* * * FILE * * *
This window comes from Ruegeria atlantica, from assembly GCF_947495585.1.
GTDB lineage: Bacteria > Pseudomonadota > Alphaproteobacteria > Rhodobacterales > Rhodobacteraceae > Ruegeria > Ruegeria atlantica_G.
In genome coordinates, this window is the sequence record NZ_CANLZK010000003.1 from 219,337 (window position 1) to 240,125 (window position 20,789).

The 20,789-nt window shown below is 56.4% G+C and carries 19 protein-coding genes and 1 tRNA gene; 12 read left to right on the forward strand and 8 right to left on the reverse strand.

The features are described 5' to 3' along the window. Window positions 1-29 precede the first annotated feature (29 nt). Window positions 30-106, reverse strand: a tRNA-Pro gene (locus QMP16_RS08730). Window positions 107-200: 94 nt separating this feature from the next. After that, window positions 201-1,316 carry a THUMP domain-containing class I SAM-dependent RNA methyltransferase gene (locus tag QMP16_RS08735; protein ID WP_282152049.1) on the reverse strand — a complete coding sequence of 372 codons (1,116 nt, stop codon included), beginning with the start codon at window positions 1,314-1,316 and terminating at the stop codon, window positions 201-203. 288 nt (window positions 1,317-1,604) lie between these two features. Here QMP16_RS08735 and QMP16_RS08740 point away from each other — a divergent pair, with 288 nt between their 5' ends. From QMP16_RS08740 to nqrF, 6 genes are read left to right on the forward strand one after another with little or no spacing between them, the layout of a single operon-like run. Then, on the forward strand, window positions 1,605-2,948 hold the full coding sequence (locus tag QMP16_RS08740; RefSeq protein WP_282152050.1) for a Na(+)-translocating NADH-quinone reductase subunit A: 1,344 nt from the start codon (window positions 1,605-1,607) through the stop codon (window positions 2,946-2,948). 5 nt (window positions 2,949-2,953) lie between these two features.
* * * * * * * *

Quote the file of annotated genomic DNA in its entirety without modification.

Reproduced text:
This window comes from Ruegeria atlantica, from assembly GCF_947495585.1.
GTDB lineage: Bacteria > Pseudomonadota > Alphaproteobacteria > Rhodobacterales > Rhodobacteraceae > Ruegeria > Ruegeria atlantica_G.
In genome coordinates, this window is the sequence record NZ_CANLZK010000003.1 from 219,337 (window position 1) to 240,125 (window position 20,789).

The 20,789-nt window shown below is 56.4% G+C and carries 19 protein-coding genes and 1 tRNA gene; 12 read left to right on the forward strand and 8 right to left on the reverse strand.

The features are described 5' to 3' along the window. Window positions 1-29 precede the first annotated feature (29 nt). Window positions 30-106, reverse strand: a tRNA-Pro gene (locus QMP16_RS08730). Window positions 107-200: 94 nt separating this feature from the next. After that, window positions 201-1,316 carry a THUMP domain-containing class I SAM-dependent RNA methyltransferase gene (locus tag QMP16_RS08735; protein ID WP_282152049.1) on the reverse strand — a complete coding sequence of 372 codons (1,116 nt, stop codon included), beginning with the start codon at window positions 1,314-1,316 and terminating at the stop codon, window positions 201-203. 288 nt (window positions 1,317-1,604) lie between these two features. Here QMP16_RS08735 and QMP16_RS08740 point away from each other — a divergent pair, with 288 nt between their 5' ends. From QMP16_RS08740 to nqrF, 6 genes are read left to right on the forward strand one after another with little or no spacing between them, the layout of a single operon-like run. Then, on the forward strand, window positions 1,605-2,948 hold the full coding sequence (locus tag QMP16_RS08740; RefSeq protein WP_282152050.1) for a Na(+)-translocating NADH-quinone reductase subunit A: 1,344 nt from the start codon (window positions 1,605-1,607) through the stop codon (window positions 2,946-2,948). 5 nt (window positions 2,949-2,953) lie between these two features.